Did You Know? OmniServer Can Retrieve Data From Web Services

4 min read

May 4, 2017 2:00:00 PM


If you are familiar with the OmniServer, you probably already know that it can be used to retrieve information from devices that use ‘non-standard’ protocols to communicate – typically these are your weight scales, barcode readers, and printers.

However, did you know that the OmniServer can also retrieve data that are exposed via web services, or even websites?  Keep reading to find out you can "scrape" web sites or services to integrate useful information into your systems using OmniServer.

With the push towards the edge in integration of all of the various devices and data sources out there, it's not a stretch at all that the web itself is a valuable source of data that you could use in conjunction with your other data sources to make informed decisions in your enterprises.

Why Would I Need To Do This?

Many of today’s instruments are also now displaying data on self-hosted web pages in addition to exposing the data through a communication port via the “normal” means most control engineers are familiar with. Doing this allows any user with a browser to access and retrieve the information, and allows OmniServer to do the same anywhere from the same network.

There are now also many web sites that may hold valuable information for your application that will be exposed via web APIs, such as current weather information and forecasts, commodities pricing, energy pricing, and so on. Instead of hard-coding the information into your application or having to manually enter it periodically, why not have OmniServer retrieve the values for you automatically?

How Can I Do This?

For this example we will be retrieving the current weather information for Charlotte, North Carolina (where our offices are located), using the free api that GeoNames.org exposes at http://api.geonames.org.  For a comparison of various other weather information APIs out there, there is a useful article by ClimaCell that runs down eight of the most popular APIs here.

(For new users, if you'd like an introduction to using OmniServer, please click here.)

1. In the OmniServer Configuration, create a new "Ethernet" device, and set the address to be the base url we will be retrieving data from, and set the port to be 80:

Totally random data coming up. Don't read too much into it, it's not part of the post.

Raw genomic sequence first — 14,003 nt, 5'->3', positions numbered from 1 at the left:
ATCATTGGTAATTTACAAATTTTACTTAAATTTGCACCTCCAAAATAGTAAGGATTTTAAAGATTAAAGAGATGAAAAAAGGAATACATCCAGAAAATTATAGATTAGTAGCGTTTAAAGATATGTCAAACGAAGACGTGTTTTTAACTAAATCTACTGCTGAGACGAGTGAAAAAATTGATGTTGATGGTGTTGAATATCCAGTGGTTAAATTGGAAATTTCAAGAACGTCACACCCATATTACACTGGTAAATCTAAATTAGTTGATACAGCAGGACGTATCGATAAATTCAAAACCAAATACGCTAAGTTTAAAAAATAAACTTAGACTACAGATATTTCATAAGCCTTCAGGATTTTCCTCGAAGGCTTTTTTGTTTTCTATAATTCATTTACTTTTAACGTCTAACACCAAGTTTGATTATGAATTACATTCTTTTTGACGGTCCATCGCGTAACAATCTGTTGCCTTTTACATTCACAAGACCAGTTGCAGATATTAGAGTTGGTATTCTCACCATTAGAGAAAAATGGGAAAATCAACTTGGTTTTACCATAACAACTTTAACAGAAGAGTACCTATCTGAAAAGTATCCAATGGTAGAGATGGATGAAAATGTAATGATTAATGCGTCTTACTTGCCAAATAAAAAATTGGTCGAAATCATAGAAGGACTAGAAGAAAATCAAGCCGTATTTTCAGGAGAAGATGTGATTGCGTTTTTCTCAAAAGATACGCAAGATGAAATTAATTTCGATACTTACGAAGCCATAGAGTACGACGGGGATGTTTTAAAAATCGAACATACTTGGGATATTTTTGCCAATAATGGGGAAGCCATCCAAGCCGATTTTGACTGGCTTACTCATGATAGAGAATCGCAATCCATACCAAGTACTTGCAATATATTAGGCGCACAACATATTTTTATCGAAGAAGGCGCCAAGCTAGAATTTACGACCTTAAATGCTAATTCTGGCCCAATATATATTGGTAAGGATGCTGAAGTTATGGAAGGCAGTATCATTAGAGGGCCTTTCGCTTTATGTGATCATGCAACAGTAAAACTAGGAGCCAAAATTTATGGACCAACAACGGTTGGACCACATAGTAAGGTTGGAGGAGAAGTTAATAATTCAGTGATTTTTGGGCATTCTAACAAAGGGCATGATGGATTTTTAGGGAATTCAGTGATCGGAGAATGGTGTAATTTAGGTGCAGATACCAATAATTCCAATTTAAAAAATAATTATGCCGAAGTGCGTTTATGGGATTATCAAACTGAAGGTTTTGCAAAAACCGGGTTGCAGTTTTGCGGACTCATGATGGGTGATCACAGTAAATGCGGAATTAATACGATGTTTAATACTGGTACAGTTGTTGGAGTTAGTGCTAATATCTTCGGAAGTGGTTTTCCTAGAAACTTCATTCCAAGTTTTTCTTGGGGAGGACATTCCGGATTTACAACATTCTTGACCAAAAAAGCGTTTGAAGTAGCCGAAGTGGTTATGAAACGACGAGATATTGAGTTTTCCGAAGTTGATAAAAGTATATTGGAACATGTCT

Creating a New Ethernet Device in OmniServer


2. Create a new Protocol named "WEATHER" with the following parameters:

  1. A new Item named “testString” of data type String
  2. A new Command/Response Message of Type Read:
    1. Request Message (you can copy/paste):
      GET /weatherIcaoJSON?ICAO=KCLT&username=demo HTTP=1.1{$CR}{$LF}{$CR}{$LF}
    2. Response Message (copy/paste):
      {testString}{$CR}

This protocol will request the current weather information and allow us to view the structure of the response in the OmniServer’s IO monitor.

3. Create a new Topic that links your "WEATHER" protocol to the Ethernet device created in Step 1.

Creating New OmniServer Topic

4.  At this point we can connect an OPC Client and request the testString item.

This will result in our request being sent to the web service, allowing us to see what the response will look like:

Using OmniServer I/O Monitor to Decode Protocol

5. From here the rest of the response message can be written based on the response we received on our first poll.

Download the completed protocol to take a look in your OmniServer.  Don't have OmniServer - Download the Free Trial Today!

6. Finally, update your client application to read the new protocol items, and see what values are returned:

OPC Client Accessing Weather Via OmniServer


Are there any limitations?

Unlike the vast majority of devices, web services do not contain static content. That is, it is in their very nature to change on a daily (sometimes real-time) basis.

The OmniServer protocol design must also take this into consideration. Creating a single Host message to process all data assumes that the format of the data returned will never change (i.e. fields will never be added or removed, and the order that fields are returned in will always be static, etc.).

An easy solution can be to configure any data fields as unsolicited messages, to allow some variance in the message structure, as was done with the example above.

Where can I get more information?

The web is full of information such as weather forecasts, commodities pricing, energy pricing and other useful data that, if it could be easily retrieved by your control systems, could help you make such decisions as when it is most efficient and cost-effective to operate, when it makes more sense to not operate, etc.

Email us at support@softwaretoolbox.com with your questions and subscribe to our blog for more quick and easy OmniServer tutorials and tips.  And download the sample protocol from this blog and download your free trial of OmniServer to access weather in your own client.

 Click to Download OmniServer Free Trial 

 

Marc Holbach
Written by Marc Holbach

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